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An unmanned Antares rocket is seen exploding seconds after lift off

Nasa rocket for space station explodes on liftoff

WASHINGTON, October 29, 2014

An unmanned Antares rocket exploded seconds after liftoff from a commercial launch pad in Virginia on Tuesday, marking the first accident since Nasa turned to private operators to deliver cargo to the International Space Station.

The 14-story rocket, built and launched by Orbital Sciences Corp, blasted off its seaside launch pad at the Wallops Flight Facility at 6:22 p.m. EDT/2222 GMT, carrying a Cygnus cargo ship bound for the space station. It burst into flames moments later, then plunged to the ground in a huge ball of fire and smoke, but authorities said no one was hurt.

The six crew members in orbit aboard the space station - two Nasa astronauts, one from the European Space Agency and three Russian cosmonauts - watched the launch via a Nasa TV feed, said Mike Suffredini, the space station program manager.

"They were disappointed ... of course they are well aware that they have plenty of resources on orbit," Suffredini told reporters during a conference call.

With a Russian cargo ship due to reach the space station on Wednesday, just 14 hours after the explosion in Virginia, the loss of the Cygnus vessel posed no immediate problem for the orbiting team.

"There was no cargo that was absolutely critical" aboard Cygnus, Nasa Associate Administrator William Gerstenmaier said. Suffredini added that the crew has enough food and other supplies aboard to last four to six months.

Orbital Sciences stock fell 15.5 per cent to a two-month low of $25.65 in after-hours trading.

The cause of the mishap was under investigation, said Frank Culbertson, Orbital Sciences executive vice president.

Footage of Tuesday's launch showed the Antares rising slowly into the night sky as flames suddenly engulfed the rocket, from the bottom to the top about 11 seconds after liftoff, before the vehicle sank back downward in a conflagration.

Ronda Miller, manager of the Ocean Deli in Wallops Island, Virginia, told Reuters she felt the force of the blast from the eatery, about 5 miles (8 km) from the launch pad.

'IT SHOOK THE WHOLE BUILDING'

"We were standing outside waiting for it to launch and we saw bright red, and then we saw a big black cloud, and it shook the whole building where we work," Miller said. "And then I came back in to work and seen fire trucks going every which way."

Nasa said no one was in the vicinity of the explosion, and Orbital Sciences said in a statement: "We've confirmed that all personnel have been accounted for. We have no injuries in the operation today."

The spacecraft was carrying "some classified cryptographic equipment, so we do need to maintain the area around the debris in a secure manner," said Mike Pinkston, the company's Antares program manager.

The National Security Agency had no immediate comment on the classified equipment reported to be aboard the cargo ship.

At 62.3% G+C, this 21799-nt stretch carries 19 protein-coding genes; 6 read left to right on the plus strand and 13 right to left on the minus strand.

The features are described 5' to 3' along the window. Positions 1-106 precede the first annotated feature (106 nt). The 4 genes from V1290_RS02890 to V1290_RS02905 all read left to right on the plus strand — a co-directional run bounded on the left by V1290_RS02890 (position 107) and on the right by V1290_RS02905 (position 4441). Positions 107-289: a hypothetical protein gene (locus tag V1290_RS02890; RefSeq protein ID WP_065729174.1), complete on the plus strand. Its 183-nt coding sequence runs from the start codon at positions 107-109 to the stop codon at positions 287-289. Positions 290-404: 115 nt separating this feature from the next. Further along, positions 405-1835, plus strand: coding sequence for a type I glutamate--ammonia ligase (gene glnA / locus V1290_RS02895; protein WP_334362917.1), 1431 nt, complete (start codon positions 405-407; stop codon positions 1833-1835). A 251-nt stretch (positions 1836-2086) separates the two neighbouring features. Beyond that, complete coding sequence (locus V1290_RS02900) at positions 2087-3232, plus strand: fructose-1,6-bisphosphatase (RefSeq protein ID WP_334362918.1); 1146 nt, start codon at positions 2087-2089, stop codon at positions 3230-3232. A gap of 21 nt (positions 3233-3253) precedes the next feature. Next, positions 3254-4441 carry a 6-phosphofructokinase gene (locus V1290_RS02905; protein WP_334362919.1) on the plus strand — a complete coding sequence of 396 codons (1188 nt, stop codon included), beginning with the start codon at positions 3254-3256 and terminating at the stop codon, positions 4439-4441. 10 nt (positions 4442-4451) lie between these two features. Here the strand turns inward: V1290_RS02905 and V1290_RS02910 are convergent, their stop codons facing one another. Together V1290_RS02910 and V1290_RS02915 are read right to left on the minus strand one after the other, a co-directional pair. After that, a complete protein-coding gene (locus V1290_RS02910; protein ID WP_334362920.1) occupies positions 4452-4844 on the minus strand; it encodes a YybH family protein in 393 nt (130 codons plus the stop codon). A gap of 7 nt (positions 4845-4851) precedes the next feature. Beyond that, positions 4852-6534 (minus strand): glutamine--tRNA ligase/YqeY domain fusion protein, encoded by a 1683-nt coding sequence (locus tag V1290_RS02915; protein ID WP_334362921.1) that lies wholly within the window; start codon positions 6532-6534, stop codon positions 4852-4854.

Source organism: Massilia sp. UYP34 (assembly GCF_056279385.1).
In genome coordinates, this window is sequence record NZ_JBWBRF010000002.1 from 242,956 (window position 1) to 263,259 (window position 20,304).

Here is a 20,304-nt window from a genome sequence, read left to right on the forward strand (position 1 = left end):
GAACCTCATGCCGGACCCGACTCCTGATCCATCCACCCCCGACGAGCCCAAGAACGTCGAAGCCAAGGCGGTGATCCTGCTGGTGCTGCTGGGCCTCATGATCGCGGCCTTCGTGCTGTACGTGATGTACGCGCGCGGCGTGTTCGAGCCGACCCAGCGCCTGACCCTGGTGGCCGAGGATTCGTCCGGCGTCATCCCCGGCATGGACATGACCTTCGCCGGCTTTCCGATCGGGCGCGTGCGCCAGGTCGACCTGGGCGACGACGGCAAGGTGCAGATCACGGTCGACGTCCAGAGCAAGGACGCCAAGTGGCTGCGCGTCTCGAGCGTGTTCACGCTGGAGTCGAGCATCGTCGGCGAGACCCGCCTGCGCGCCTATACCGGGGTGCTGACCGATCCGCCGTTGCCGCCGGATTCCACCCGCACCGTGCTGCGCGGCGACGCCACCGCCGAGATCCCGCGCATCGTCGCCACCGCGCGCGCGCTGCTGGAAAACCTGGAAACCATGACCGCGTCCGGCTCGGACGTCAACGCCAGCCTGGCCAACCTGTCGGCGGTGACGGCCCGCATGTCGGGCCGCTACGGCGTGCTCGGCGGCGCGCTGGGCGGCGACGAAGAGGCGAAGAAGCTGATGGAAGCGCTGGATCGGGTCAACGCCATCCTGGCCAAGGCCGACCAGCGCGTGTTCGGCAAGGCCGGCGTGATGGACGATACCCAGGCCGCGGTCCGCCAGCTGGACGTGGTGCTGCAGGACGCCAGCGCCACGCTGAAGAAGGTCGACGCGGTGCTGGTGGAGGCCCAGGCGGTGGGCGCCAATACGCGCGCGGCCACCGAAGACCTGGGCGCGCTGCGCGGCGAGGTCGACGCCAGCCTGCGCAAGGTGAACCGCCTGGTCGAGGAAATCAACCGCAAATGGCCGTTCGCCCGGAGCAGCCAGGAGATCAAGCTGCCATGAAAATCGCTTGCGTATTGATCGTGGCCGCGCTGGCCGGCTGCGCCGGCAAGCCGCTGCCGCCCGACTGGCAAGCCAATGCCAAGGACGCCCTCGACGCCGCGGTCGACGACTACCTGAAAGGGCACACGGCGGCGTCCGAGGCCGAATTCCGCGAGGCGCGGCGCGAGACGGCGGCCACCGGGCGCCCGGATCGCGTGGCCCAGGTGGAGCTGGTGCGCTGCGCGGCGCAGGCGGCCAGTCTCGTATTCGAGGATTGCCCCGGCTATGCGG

Nasa officials said damage on the ground appeared limited to the Virginia-owned launch facility, but its full extent was not immediately known. The rocket itself and the cargo ship it carried were valued at $200 million, Culbertson said.

"This is the only pad that's certified for launching the Antares rocket, so repairing it will be one of our high priorities," he told reporters in a conference call. "We will not fly until we understand the root cause and the corrective action to make sure this doesn't happen again."

The Antares rocket has been launched successfully on four previous missions. Tuesday's launch had been delayed one day after a boat sailed into a restricted safety zone beneath the rocket's intended flight path.

Virginia-based Orbital Sciences is one of two companies hired by Nasa to fly cargo to the station after the space shuttles were retired. Tuesday's planned flight was to be the third of eight under the company's $1.9 billion contract with Nasa.

SPACEX LAUNCH SET FOR DECEMBER

The second U.S. supply line to the station is run by privately owned Space Exploration Technologies, or SpaceX, which is preparing for its fourth flight under a separate $1.6 billion Nasa contract, with launch slated for Dec. 9.

Outfitted with a new, more powerful upper-stage engine, the Antares rocket launched on Tuesday carried a Cygnus spacecraft packed with 5,055 pounds (2,293 kg) of supplies, science experiments and equipment, a 15 per cent increase over previous missions.

The Cygnus capsule was the first of two cargo ships scheduled to head to the space station this week. Russia was preparing to launch a Soyuz rocket and Progress freighter from the Baikonur Cosmodrome in Kazakhstan on Wednesday morning.

Cygnus was to loiter in orbit until Nov. 2, then fly to the station so astronauts can use a robotic crane to snare the capsule and attach it to a berthing port. The station, a $100 billion research laboratory owned and operated by 15 nations, flies about 260 miles (418 km) above Earth.

In addition to food, supplies and equipment, the Cygnus spacecraft was loaded with more than 1,600 pounds (725 kg) of science experiments, including an investigation to chemically analyze meteors as they burn up in Earth's atmosphere.

The Cygnus also carried a prototype satellite owned by Redmond, Washington-based startup Planetary Resources Inc., which is developing technology to mine asteroids. The satellite, designated A3, was to be released into space by a commercially owned small spacecraft launcher aboard the station.

Orbital Sciences is in the midst of merging with Alliant Techsystem Inc's Aerospace and Defense division, a deal that analysts expect to close sometime early next year. The company is competing for a number of Nasa missions or projects that will help fuel revenue over coming years. – Reuters




Tags: nasa | rocket | Orbital |

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